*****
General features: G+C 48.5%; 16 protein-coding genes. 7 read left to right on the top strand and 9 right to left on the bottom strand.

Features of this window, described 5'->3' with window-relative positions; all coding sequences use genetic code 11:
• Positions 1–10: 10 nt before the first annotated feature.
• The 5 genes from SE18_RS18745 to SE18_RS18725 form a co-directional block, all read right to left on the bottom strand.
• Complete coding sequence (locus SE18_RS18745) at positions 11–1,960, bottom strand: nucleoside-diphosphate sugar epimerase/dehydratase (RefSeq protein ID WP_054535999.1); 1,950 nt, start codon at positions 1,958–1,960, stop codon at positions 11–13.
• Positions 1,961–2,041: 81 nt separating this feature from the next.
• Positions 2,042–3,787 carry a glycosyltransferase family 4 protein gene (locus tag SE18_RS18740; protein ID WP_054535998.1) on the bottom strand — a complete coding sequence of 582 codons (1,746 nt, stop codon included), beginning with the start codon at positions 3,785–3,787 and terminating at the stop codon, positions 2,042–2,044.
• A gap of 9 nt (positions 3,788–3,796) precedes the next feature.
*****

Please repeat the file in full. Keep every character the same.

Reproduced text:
General features: G+C 48.5%; 16 protein-coding genes. 7 read left to right on the top strand and 9 right to left on the bottom strand.

Features of this window, described 5'->3' with window-relative positions; all coding sequences use genetic code 11:
• Positions 1–10: 10 nt before the first annotated feature.
• The 5 genes from SE18_RS18745 to SE18_RS18725 form a co-directional block, all read right to left on the bottom strand.
• Complete coding sequence (locus SE18_RS18745) at positions 11–1,960, bottom strand: nucleoside-diphosphate sugar epimerase/dehydratase (RefSeq protein ID WP_054535999.1); 1,950 nt, start codon at positions 1,958–1,960, stop codon at positions 11–13.
• Positions 1,961–2,041: 81 nt separating this feature from the next.
• Positions 2,042–3,787 carry a glycosyltransferase family 4 protein gene (locus tag SE18_RS18740; protein ID WP_054535998.1) on the bottom strand — a complete coding sequence of 582 codons (1,746 nt, stop codon included), beginning with the start codon at positions 3,785–3,787 and terminating at the stop codon, positions 2,042–2,044.
• A gap of 9 nt (positions 3,788–3,796) precedes the next feature.